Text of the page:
inTec Business Solutions in acquisition talks with UK-based peers

Article from MergerMarket: 07.04.20

inTec Business Solutions, UK-based technology-related consultancy services company, is in acquisition talks with UK-based counterparts, Chairman Simon Howitt told Mergermarket.

Management is discussing potential transactions with companies located in the Midlands, Home counties and South Wales, Howitt said. Manchester-headquartered inTec’s past targets have centred on England’s North West region, he added.

The company is focussed on targets that are well versed in its core offering or which enable entry into either new revenue streams or geographic locations, Howitt said. Target dossiers from vendors and third-party advisors are of interest, he said, adding that several counterparts have contacted the company for a possible takeover in recent weeks. It also receives target information from unspecified sources, he noted.

The company has a variety of advisors, including Knight Corporate Finance, which it can call upon for deal due diligence matters, he said. Freedman, Frankl & Taylor audited inTec latest financial statement, Companies House data shows.

Deal timeframes are unavailable at this juncture, as the coronavirus outbreak has prompted management to focus on staff wellbeing and client demand, he said. The technology and telecoms industries are business-critical tools, and are therefore somewhat protected, he added.

Its pre-emptive contingency plans meant inTec was able to transfer its central office operations within a matter of days while helping clients migrate to a home-working platform, he said. With business now returning to “some semblance of order,” the focus is on ensuring all client needs are catered for, he added.

However, it expects further buying opportunities to arise in the current economic environment as industry counterparts could seek tie-ups with larger entities, he said.

Separately, end-user demand for contracts with all-inclusive IT and telecommunications organisations could also spur acquisition activity, he added.Profitable businesses generating annual EBITDA between GBP 300,000 and GBP 600,000 and operational for more than 10 years are inTec’s sweet spot, with off-market companies preferred, he said.

The company’s turnover is around GBP 9m, Howitt said, but declined to specify gross profit. Management could review businesses operating outside of its financial range and/or in a sales process, Howitt said. Its business model is focused on counterparts where owners want to become part of a larger group rather than exit, he added.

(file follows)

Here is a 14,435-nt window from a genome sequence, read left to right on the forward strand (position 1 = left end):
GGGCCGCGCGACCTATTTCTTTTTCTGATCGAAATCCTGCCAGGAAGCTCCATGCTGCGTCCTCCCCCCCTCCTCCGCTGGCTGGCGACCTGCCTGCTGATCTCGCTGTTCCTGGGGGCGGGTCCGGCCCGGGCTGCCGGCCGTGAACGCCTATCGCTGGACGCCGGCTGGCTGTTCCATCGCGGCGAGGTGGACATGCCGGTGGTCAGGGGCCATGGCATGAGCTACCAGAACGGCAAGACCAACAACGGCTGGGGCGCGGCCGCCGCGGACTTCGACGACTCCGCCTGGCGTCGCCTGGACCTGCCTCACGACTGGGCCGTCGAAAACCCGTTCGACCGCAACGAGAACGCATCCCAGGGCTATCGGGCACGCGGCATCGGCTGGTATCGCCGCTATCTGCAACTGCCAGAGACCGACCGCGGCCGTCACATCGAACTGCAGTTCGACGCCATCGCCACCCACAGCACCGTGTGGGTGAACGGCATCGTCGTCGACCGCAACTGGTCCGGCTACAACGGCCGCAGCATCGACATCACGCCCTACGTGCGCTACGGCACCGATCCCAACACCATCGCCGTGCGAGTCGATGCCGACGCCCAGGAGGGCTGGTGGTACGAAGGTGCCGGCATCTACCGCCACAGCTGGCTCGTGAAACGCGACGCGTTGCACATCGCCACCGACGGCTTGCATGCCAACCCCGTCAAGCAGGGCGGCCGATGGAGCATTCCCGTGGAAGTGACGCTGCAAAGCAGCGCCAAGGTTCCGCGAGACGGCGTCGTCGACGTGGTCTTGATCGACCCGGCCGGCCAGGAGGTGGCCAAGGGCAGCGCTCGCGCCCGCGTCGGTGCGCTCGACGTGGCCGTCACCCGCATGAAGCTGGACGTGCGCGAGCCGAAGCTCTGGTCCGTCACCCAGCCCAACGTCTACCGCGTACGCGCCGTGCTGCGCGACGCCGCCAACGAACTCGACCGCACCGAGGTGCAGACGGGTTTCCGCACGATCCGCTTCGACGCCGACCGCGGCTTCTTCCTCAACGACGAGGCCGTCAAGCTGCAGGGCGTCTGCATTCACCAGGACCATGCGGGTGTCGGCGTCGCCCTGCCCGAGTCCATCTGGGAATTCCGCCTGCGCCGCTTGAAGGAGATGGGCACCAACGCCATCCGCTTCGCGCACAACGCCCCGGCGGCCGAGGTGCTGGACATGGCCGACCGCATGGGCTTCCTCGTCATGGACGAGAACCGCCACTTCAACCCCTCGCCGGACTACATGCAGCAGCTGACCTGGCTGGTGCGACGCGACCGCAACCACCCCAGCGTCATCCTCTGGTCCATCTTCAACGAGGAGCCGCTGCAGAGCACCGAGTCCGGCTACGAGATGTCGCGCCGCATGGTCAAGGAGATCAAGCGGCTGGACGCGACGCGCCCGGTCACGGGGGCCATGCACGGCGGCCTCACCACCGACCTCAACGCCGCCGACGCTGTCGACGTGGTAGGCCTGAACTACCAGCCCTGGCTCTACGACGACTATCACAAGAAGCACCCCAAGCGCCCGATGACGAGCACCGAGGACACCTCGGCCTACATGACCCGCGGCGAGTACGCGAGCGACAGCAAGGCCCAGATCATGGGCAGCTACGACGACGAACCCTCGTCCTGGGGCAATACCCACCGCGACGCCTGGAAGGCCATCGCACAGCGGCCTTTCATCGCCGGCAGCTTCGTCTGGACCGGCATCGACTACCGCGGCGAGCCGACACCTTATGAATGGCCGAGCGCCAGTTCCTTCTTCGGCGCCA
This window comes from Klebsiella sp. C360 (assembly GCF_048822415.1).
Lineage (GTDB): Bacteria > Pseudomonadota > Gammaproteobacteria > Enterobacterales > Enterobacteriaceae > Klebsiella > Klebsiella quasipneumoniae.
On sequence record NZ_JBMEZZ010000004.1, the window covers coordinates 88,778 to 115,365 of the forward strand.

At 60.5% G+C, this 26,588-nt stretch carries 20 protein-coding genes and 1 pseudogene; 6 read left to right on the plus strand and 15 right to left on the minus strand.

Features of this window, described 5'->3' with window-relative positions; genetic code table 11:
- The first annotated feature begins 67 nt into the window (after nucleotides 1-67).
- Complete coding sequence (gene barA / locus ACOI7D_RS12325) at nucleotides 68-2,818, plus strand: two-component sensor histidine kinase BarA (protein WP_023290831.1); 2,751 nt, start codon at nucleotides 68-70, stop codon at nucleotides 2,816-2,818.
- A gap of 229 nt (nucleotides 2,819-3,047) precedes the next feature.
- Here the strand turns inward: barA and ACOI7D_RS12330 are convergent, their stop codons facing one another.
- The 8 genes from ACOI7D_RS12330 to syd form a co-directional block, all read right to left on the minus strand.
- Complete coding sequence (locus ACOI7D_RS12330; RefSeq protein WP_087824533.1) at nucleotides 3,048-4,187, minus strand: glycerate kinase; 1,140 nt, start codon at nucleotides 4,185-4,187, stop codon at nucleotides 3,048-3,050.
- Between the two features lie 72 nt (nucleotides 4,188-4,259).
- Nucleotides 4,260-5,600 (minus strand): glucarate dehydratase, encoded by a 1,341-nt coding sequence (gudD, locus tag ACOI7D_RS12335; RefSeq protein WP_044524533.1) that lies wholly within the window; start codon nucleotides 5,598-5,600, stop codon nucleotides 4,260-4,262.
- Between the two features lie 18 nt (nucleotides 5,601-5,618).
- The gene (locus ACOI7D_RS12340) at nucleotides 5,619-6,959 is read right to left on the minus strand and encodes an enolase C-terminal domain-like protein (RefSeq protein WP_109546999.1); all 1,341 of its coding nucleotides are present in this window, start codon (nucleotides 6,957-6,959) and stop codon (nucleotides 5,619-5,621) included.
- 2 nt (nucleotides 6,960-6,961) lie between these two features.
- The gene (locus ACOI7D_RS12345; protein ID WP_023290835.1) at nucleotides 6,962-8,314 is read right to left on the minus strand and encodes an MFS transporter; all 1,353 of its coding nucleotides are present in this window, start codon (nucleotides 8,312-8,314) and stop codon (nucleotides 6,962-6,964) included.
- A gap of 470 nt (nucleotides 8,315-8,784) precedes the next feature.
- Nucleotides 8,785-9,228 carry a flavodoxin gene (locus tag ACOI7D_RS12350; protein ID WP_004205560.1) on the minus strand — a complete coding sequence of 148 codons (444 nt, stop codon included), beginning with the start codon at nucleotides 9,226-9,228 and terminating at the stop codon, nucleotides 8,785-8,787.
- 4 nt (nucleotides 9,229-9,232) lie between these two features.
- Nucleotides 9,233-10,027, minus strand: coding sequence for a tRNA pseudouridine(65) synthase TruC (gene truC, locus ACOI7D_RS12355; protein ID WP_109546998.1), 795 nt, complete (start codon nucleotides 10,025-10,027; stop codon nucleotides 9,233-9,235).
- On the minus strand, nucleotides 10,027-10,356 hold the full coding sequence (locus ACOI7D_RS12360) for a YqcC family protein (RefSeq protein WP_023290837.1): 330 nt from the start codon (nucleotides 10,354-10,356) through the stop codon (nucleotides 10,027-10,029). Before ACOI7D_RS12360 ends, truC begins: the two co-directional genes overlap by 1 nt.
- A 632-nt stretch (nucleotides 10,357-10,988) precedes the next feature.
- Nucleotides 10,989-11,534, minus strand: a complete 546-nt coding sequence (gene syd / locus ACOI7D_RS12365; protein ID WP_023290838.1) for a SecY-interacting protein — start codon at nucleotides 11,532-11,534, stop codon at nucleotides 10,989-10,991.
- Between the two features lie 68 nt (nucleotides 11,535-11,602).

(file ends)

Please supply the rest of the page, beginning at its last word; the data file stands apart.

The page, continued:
Acquisition funding options include tapping debt facility provider BOOST & Co, Howitt said, noting that inTec had previously used the venture capital firm for deal financing. Borrowing capital from other financial parties are among other mechanisms constantly being reviewed, he said, adding the financial markets are still liquid despite the UK’s lockdown.

No decision has been made whether to trigger private equity investment, although preliminary talks were ongoing prior to the outbreak, Howitt said. If undertaken, the move would be based on inTec’s inorganic growth strategy rather than coronavirus-related working capital needs, he said. The company has sufficient capital and financing alternatives in place, reducing the need to seek government funding, he added.

Howitt is named as a person with significant control in inTec, alongside director Raymond Bell, according to Companies House data.

Past transactions undertaken by inTec include last month’s purchase of iTek Computer Solutions, a Kendal-based IT consultancy, for an undisclosed sum. Other deals include the November 2019 acquisition of IT support company Titan Networks, as well as the August-dated move for Cheshire Business Services, a communication packages provider.

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